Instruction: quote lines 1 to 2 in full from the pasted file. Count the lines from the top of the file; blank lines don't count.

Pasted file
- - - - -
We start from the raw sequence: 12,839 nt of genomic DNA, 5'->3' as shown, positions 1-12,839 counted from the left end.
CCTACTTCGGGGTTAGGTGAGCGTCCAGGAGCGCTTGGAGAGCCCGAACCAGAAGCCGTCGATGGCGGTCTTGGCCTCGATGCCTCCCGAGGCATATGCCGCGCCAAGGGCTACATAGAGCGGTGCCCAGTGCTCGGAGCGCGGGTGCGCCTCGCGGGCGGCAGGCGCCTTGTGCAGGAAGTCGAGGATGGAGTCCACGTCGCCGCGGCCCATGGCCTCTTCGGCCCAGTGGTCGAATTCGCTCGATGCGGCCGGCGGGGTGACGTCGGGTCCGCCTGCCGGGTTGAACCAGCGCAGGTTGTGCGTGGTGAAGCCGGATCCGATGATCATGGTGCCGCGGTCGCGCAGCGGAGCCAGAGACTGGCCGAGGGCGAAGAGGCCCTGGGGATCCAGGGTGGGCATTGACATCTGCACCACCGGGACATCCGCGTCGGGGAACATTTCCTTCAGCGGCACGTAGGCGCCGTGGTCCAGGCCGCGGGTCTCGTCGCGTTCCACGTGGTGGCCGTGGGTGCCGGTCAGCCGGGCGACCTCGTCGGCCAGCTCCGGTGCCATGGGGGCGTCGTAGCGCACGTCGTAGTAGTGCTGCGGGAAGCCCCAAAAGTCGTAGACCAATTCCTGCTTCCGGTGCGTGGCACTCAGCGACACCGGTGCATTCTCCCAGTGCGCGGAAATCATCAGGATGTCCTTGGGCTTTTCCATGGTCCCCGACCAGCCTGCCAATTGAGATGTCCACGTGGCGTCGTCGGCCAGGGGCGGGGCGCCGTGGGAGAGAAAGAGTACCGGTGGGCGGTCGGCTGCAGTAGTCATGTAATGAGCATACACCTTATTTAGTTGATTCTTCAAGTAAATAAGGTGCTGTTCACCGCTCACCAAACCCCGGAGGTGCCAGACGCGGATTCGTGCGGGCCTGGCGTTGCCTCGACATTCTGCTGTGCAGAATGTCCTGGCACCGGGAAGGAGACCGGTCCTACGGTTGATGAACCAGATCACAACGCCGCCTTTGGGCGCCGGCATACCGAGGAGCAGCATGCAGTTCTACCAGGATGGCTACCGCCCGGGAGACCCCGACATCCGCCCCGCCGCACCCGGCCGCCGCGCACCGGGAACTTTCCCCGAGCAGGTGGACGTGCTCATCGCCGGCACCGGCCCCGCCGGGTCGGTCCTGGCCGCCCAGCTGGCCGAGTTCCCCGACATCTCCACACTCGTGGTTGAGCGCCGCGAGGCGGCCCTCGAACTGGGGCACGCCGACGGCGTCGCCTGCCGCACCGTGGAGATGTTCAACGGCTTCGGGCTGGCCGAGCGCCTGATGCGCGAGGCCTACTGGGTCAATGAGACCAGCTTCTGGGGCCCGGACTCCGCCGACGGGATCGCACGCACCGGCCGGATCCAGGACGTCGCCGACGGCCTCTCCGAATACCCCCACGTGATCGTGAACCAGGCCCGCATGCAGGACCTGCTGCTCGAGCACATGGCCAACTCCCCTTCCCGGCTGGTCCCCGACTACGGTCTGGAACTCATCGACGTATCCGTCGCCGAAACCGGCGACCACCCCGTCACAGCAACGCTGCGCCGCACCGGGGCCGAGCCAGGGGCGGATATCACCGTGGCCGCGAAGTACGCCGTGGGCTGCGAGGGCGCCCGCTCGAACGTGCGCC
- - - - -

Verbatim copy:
We start from the raw sequence: 12,839 nt of genomic DNA, 5'->3' as shown, positions 1-12,839 counted from the left end.
CCTACTTCGGGGTTAGGTGAGCGTCCAGGAGCGCTTGGAGAGCCCGAACCAGAAGCCGTCGATGGCGGTCTTGGCCTCGATGCCTCCCGAGGCATATGCCGCGCCAAGGGCTACATAGAGCGGTGCCCAGTGCTCGGAGCGCGGGTGCGCCTCGCGGGCGGCAGGCGCCTTGTGCAGGAAGTCGAGGATGGAGTCCACGTCGCCGCGGCCCATGGCCTCTTCGGCCCAGTGGTCGAATTCGCTCGATGCGGCCGGCGGGGTGACGTCGGGTCCGCCTGCCGGGTTGAACCAGCGCAGGTTGTGCGTGGTGAAGCCGGATCCGATGATCATGGTGCCGCGGTCGCGCAGCGGAGCCAGAGACTGGCCGAGGGCGAAGAGGCCCTGGGGATCCAGGGTGGGCATTGACATCTGCACCACCGGGACATCCGCGTCGGGGAACATTTCCTTCAGCGGCACGTAGGCGCCGTGGTCCAGGCCGCGGGTCTCGTCGCGTTCCACGTGGTGGCCGTGGGTGCCGGTCAGCCGGGCGACCTCGTCGGCCAGCTCCGGTGCCATGGGGGCGTCGTAGCGCACGTCGTAGTAGTGCTGCGGGAAGCCCCAAAAGTCGTAGACCAATTCCTGCTTCCGGTGCGTGGCACTCAGCGACACCGGTGCATTCTCCCAGTGCGCGGAAATCATCAGGATGTCCTTGGGCTTTTCCATGGTCCCCGACCAGCCTGCCAATTGAGATGTCCACGTGGCGTCGTCGGCCAGGGGCGGGGCGCCGTGGGAGAGAAAGAGTACCGGTGGGCGGTCGGCTGCAGTAGTCATGTAATGAGCATACACCTTATTTAGTTGATTCTTCAAGTAAATAAGGTGCTGTTCACCGCTCACCAAACCCCGGAGGTGCCAGACGCGGATTCGTGCGGGCCTGGCGTTGCCTCGACATTCTGCTGTGCAGAATGTCCTGGCACCGGGAAGGAGACCGGTCCTACGGTTGATGAACCAGATCACAACGCCGCCTTTGGGCGCCGGCATACCGAGGAGCAGCATGCAGTTCTACCAGGATGGCTACCGCCCGGGAGACCCCGACATCCGCCCCGCCGCACCCGGCCGCCGCGCACCGGGAACTTTCCCCGAGCAGGTGGACGTGCTCATCGCCGGCACCGGCCCCGCCGGGTCGGTCCTGGCCGCCCAGCTGGCCGAGTTCCCCGACATCTCCACACTCGTGGTTGAGCGCCGCGAGGCGGCCCTCGAACTGGGGCACGCCGACGGCGTCGCCTGCCGCACCGTGGAGATGTTCAACGGCTTCGGGCTGGCCGAGCGCCTGATGCGCGAGGCCTACTGGGTCAATGAGACCAGCTTCTGGGGCCCGGACTCCGCCGACGGGATCGCACGCACCGGCCGGATCCAGGACGTCGCCGACGGCCTCTCCGAATACCCCCACGTGATCGTGAACCAGGCCCGCATGCAGGACCTGCTGCTCGAGCACATGGCCAACTCCCCTTCCCGGCTGGTCCCCGACTACGGTCTGGAACTCATCGACGTATCCGTCGCCGAAACCGGCGACCACCCCGTCACAGCAACGCTGCGCCGCACCGGGGCCGAGCCAGGGGCGGATATCACCGTGGCCGCGAAGTACGCCGTGGGCTGCGAGGGCGCCCGCTCGAACGTGCGCC